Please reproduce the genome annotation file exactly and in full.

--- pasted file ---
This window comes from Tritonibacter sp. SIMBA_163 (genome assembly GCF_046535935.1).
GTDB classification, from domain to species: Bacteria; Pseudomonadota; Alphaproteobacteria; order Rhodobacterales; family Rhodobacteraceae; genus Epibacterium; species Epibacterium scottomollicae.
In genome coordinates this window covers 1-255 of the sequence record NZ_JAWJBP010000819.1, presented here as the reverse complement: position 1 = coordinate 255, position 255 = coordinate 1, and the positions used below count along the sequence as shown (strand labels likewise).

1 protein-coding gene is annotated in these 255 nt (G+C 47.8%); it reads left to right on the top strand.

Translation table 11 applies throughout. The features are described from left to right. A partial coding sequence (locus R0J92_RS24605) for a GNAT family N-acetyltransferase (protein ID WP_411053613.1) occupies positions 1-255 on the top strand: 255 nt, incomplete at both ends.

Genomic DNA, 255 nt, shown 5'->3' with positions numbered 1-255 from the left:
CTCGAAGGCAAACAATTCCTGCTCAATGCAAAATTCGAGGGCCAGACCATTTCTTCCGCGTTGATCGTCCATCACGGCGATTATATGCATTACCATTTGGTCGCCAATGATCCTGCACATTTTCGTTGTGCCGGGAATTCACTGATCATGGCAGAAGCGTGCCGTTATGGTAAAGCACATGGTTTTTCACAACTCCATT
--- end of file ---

This window comes from Tritonibacter sp. SIMBA_163 (genome assembly GCF_046535935.1).
GTDB classification, from domain to species: Bacteria; Pseudomonadota; Alphaproteobacteria; order Rhodobacterales; family Rhodobacteraceae; genus Epibacterium; species Epibacterium scottomollicae.
In genome coordinates this window covers 1-255 of the sequence record NZ_JAWJBP010000819.1, presented here as the reverse complement: position 1 = coordinate 255, position 255 = coordinate 1, and the positions used below count along the sequence as shown (strand labels likewise).

1 protein-coding gene is annotated in these 255 nt (G+C 47.8%); it reads left to right on the top strand.

Translation table 11 applies throughout. The features are described from left to right. A partial coding sequence (locus R0J92_RS24605) for a GNAT family N-acetyltransferase (protein ID WP_411053613.1) occupies positions 1-255 on the top strand: 255 nt, incomplete at both ends.

Genomic DNA, 255 nt, shown 5'->3' with positions numbered 1-255 from the left:
CTCGAAGGCAAACAATTCCTGCTCAATGCAAAATTCGAGGGCCAGACCATTTCTTCCGCGTTGATCGTCCATCACGGCGATTATATGCATTACCATTTGGTCGCCAATGATCCTGCACATTTTCGTTGTGCCGGGAATTCACTGATCATGGCAGAAGCGTGCCGTTATGGTAAAGCACATGGTTTTTCACAACTCCATT